To put this into perspective, consider these words from University of Pittsburgh sociology professor Junia Howell (whom Mock quotes in his article):
What this means is that if Black residents got up today and left [Pittsburgh] and moved to the majority of any other cities in the U.S. … their life expectancy would go up, their income would go up, their educational opportunities for their children would go up, as well as their employment.
As I pondered the statistic that 18 out of every 1,000 pregnancies for black women end in fetal death in Pittsburgh (as compared to 9 out of every 1,000 pregnancies for white women), I found myself undone by the enormity of what those numbers represent. In a city known for its teaching hospitals and medical technology, we have nurtured an environment in which fetal death is twice as likely among black infants than it is among white infants. At the very beginning of a life’s journey in Pittsburgh, there is a stark inequity that cannot be ignored or minimized.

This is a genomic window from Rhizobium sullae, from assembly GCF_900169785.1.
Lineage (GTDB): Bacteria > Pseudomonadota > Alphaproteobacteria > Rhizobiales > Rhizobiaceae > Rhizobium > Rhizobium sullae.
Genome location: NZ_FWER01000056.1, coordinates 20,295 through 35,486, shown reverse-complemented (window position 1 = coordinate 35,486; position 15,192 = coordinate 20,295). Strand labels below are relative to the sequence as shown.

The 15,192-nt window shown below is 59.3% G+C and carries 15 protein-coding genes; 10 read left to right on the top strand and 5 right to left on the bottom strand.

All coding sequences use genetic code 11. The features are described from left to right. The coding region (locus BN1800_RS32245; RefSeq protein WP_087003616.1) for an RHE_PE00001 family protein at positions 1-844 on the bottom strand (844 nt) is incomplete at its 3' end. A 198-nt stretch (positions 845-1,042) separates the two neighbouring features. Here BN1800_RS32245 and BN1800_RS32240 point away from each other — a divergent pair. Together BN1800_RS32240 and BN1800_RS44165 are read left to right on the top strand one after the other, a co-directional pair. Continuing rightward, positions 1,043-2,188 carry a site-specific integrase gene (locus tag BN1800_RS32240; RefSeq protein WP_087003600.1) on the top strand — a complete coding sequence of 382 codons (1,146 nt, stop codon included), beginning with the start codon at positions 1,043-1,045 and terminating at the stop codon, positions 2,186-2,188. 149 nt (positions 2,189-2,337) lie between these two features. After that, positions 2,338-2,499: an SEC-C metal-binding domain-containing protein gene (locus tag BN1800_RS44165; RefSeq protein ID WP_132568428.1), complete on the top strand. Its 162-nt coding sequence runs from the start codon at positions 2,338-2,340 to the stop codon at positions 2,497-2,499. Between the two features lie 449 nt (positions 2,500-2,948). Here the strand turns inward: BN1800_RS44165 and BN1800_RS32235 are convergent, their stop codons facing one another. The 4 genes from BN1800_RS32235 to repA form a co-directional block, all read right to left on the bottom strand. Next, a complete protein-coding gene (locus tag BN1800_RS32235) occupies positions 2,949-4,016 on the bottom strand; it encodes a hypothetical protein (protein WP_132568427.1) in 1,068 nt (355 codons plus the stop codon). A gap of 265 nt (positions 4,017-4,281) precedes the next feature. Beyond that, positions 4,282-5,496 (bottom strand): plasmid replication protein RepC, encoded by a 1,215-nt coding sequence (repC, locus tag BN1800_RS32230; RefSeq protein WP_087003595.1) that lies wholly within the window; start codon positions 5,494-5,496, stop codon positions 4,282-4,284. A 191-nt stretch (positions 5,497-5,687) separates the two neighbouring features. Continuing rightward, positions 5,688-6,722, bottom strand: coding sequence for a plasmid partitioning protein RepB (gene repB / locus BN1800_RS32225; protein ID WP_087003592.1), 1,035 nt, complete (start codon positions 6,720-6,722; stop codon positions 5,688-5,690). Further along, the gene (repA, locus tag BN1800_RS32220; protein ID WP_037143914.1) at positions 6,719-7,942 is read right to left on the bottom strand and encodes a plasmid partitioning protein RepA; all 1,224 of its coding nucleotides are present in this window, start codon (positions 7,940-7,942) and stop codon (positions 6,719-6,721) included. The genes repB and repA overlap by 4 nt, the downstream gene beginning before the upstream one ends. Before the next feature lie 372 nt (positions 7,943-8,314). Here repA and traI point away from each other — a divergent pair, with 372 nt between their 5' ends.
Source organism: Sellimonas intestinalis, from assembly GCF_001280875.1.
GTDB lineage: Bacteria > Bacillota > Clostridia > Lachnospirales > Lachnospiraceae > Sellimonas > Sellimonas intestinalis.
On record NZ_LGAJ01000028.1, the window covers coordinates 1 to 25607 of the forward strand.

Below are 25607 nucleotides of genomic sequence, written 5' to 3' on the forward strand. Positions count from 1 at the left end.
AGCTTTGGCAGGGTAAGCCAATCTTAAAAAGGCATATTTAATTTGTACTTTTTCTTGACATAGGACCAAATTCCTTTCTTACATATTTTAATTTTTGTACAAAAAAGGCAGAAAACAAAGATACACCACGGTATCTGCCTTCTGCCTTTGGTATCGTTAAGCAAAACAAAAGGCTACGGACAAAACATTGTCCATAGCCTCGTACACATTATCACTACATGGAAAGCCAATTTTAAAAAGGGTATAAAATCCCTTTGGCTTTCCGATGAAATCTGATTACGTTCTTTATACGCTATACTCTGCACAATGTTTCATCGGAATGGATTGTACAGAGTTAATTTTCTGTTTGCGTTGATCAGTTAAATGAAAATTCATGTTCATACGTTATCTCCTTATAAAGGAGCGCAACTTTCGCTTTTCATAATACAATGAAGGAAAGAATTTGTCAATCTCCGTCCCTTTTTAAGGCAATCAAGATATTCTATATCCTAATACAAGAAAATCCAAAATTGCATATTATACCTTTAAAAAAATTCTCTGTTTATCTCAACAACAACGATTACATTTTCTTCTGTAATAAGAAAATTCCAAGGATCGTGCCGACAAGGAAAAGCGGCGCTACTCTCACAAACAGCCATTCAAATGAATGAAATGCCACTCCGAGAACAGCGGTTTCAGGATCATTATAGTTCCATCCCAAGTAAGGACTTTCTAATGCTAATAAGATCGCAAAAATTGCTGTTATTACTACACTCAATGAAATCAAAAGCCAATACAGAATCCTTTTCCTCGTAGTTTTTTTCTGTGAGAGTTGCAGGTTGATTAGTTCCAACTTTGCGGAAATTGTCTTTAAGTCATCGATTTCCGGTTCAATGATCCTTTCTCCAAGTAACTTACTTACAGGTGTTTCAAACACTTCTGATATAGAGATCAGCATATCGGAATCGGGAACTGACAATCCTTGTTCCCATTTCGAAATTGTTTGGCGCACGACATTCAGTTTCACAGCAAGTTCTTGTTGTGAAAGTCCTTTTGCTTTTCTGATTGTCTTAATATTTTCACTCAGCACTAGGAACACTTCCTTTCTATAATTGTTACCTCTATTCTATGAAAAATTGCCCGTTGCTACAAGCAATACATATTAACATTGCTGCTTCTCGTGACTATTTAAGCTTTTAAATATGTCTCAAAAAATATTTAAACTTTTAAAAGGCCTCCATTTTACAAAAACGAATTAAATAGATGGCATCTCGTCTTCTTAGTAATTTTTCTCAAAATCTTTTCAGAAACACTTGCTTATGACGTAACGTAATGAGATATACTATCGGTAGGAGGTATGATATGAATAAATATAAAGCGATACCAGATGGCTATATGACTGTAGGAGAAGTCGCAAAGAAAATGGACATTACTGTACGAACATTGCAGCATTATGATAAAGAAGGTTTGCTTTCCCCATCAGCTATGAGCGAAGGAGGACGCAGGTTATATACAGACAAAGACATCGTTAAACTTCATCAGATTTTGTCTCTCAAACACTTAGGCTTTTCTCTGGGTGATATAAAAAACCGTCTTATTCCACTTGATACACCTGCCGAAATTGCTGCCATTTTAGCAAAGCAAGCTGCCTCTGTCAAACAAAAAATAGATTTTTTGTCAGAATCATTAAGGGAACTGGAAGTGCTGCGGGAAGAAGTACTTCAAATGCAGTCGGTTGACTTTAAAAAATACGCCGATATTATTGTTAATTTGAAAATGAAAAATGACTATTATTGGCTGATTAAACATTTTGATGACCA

In her reflection on Mock’s article (which is as poignant as it is eloquent), Sakena Jwan Washington, a professional “Black woman from Pittsburgh who also happens to be the mother of a Black girl,” gives voice to her own experience of Pittsburgh and its dynamics:
I wonder if I’m living in the dark. I’m surely not ignorant to the fact that most of my friends and colleagues are white. Or that finding a Black hair salon sometimes feels like going on a scavenger hunt, or that the Shadow Lounge ― a Black-owned lounge I once frequented monthly ― closed after gentrification shuttered its doors, or that my favorite jazz lounge closed for the same reason. It’s not lost on me that when an independent film like Toni Morrison’s biopic ‘The Pieces I Am’ comes to town, it plays in one theater in the entire city. I’m aware and I grumble about my observations every day. And yet, I’m still here.